I’ve also been involved in the Indiana CPA Society and have presented on financial topics for United Way organizations. Over the years, I have volunteered with Girls, Inc., Christamore House, St. Vincent DePaul, Joy’s House, the Make-A-Wish Foundation, Indy Reads and Coburn Place.  I have served as a board member for Volunteers of America and as treasurer for our PTA organization at my kids’ elementary school.


LV: What types of organizations would you recommend a young professional become involved with?


CR: If they are accountants, I would recommend joining the Indiana CPA Society. If they are in the nonprofit space, I would suggest the Indiana Society of Association Executives or American Society of Association Executives. For those with an agricultural focus, ACI Women in Agribusiness is a great organization.


I would also suggest becoming active in your University’s alumni association. That is a good place to network. Other organizations to note include the National or State Future Farmers of America (FFA). Keep in touch with their programs as they often look for volunteers for certain roles which can be great networking opportunities. There’s also the Indiana Agricultural Leadership Program, which you have to apply for, but is specifically for those who are involved in agriculture or related fields and want to improve their leadership skills.


I would also recommend becoming involved in at least one social service organization. Volunteer for an organization you are passionate about. There is nothing better than helping others.


LV: Obviously, you didn’t know that accounting scholarship or your career was going to put you on this specific career trajectory. Is there something you wish you could go back and tell yourself? A piece of advice, some wisdom, something that you wish you’d known going into this since you now have some hindsight?


CR: Always have confidence in yourself. Be grateful. You don’t have to be happy every day, but you can be content with who you are and what you’re doing. Prioritize what’s important to you and that can change depending on where you are in your career and in life.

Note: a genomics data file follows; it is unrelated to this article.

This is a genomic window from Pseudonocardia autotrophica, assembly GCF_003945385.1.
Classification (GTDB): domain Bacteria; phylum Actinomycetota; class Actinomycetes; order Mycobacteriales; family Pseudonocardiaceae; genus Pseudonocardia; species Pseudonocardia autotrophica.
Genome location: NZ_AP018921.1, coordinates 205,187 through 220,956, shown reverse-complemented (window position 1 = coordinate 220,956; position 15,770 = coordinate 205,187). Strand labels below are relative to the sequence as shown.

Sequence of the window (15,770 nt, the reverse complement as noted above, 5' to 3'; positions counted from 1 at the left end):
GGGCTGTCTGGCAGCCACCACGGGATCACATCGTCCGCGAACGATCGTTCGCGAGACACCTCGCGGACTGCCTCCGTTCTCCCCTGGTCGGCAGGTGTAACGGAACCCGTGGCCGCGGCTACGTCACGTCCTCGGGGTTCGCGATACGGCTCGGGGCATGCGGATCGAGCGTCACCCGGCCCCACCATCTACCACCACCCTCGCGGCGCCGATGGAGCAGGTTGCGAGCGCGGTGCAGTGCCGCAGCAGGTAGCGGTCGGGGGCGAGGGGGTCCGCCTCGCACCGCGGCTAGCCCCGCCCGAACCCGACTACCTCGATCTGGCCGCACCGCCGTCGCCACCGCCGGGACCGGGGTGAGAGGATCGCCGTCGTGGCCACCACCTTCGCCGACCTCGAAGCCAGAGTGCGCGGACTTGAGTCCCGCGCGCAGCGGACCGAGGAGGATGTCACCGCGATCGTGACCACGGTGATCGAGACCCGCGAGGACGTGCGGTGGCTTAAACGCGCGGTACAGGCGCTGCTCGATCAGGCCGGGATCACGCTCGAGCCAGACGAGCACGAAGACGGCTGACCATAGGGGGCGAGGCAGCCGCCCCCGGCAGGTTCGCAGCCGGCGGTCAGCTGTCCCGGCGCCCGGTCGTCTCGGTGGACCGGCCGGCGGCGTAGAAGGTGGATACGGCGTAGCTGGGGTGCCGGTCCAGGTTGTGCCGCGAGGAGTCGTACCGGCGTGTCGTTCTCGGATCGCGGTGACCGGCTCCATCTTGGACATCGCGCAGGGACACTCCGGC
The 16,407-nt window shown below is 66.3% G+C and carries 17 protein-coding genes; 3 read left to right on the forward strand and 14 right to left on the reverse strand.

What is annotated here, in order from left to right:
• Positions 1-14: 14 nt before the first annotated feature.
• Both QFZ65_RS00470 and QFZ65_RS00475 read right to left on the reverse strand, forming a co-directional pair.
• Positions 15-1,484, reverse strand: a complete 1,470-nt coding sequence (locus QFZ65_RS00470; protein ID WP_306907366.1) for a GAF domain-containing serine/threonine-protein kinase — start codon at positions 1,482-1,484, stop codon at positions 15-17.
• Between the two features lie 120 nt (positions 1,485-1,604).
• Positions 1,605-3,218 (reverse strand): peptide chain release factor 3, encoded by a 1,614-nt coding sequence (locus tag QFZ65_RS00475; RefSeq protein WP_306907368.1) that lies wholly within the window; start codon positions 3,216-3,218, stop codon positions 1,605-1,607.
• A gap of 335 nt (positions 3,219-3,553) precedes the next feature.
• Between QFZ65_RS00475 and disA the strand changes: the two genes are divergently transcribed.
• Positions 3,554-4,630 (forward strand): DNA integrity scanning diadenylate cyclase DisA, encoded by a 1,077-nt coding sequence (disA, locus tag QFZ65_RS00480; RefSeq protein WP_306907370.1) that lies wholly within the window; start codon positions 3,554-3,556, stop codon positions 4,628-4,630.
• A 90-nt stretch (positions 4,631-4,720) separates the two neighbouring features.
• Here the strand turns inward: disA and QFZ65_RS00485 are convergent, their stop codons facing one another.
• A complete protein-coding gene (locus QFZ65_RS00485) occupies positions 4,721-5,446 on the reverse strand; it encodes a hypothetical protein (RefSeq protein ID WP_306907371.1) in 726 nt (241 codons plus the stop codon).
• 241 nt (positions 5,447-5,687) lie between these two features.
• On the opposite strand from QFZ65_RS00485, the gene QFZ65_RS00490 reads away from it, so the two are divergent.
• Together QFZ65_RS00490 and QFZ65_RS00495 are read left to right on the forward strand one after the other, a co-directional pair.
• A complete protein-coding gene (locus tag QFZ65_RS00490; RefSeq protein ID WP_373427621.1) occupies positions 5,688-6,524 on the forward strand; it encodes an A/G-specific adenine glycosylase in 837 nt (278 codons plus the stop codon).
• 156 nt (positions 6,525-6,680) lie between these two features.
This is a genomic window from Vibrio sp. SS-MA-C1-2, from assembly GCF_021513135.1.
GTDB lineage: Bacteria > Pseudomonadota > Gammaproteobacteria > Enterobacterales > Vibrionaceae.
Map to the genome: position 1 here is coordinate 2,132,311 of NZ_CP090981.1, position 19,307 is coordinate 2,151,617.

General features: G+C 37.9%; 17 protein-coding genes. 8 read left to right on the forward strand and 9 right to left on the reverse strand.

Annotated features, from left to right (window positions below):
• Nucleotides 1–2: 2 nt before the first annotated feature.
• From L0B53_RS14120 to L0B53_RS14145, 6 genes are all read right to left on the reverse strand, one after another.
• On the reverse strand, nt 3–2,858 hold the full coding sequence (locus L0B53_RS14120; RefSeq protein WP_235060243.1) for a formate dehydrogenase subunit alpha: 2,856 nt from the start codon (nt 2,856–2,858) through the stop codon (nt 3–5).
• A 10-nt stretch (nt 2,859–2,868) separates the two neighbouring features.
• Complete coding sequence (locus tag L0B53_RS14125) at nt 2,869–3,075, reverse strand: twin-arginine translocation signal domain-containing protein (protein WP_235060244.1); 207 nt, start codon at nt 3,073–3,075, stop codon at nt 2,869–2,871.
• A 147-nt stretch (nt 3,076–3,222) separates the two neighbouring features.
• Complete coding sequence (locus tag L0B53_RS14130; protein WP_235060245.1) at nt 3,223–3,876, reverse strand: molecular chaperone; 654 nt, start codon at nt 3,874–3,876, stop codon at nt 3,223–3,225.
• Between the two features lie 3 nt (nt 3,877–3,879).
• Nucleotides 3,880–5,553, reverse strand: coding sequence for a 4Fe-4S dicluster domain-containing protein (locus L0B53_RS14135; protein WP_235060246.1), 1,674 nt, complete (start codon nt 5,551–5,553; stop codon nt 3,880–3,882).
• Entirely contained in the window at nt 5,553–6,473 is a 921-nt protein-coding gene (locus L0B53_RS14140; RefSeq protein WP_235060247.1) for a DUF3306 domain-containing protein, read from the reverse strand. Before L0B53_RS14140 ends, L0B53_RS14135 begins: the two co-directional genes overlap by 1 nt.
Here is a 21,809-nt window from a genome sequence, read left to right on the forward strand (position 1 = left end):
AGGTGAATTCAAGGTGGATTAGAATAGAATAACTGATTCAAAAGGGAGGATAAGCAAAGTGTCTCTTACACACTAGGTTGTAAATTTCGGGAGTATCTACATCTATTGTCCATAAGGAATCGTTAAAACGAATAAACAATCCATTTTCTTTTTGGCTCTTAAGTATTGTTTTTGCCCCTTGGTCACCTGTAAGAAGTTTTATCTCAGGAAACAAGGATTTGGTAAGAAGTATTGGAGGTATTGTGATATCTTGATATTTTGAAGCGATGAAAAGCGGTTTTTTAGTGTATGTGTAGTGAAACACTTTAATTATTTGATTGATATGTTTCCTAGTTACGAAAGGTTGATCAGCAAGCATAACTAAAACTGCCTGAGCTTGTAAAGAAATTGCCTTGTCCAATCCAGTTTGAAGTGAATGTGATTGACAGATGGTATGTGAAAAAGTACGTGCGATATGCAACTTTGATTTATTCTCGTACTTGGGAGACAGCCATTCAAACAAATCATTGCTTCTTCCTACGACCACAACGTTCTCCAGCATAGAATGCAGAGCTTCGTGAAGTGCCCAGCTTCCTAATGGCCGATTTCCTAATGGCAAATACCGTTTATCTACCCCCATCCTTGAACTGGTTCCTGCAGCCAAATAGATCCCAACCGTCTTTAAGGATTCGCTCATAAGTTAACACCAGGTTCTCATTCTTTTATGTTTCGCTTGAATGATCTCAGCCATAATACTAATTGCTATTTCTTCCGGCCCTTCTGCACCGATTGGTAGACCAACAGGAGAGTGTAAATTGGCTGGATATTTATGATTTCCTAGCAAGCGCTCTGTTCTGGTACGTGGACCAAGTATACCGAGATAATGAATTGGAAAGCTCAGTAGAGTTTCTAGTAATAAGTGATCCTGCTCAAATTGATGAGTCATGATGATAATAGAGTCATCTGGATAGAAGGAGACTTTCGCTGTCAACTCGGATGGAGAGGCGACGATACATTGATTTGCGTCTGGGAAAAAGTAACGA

I tell both of my daughters that life is really about resilience. It’s being able to get back out there when things don’t go your way. Sports taught me that valuable lesson. [Chantel served as co-captain of the University of Toledo’s varsity tennis team.]


It’s also important to build relationships and know you can’t do it all yourself. That’s a hard lesson to learn because we all want to be self-sufficient. While you can do your best to control your destiny, you can’t plan or anticipate everything that may happen in life, which is something I didn’t understand when I was 21.


Life experience gives you empathy and is something young professionals gain over time. Seek out mentors you can emulate and just do your best each and every day.

More Land Value. 

Since 1977, Geswein Farm & Land Real Estate has helped farm families, investors, and landowners through advising, management, selling, and buying land. If you’re considering a farm sale through listing or auction, there’s never been a better time. Land values are at historically high levels.



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Kristen A. Schmitt


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Indiana Soybean Alliance https://indianasoybean.com/

U.S. Soybean Export Council https://ussec.org/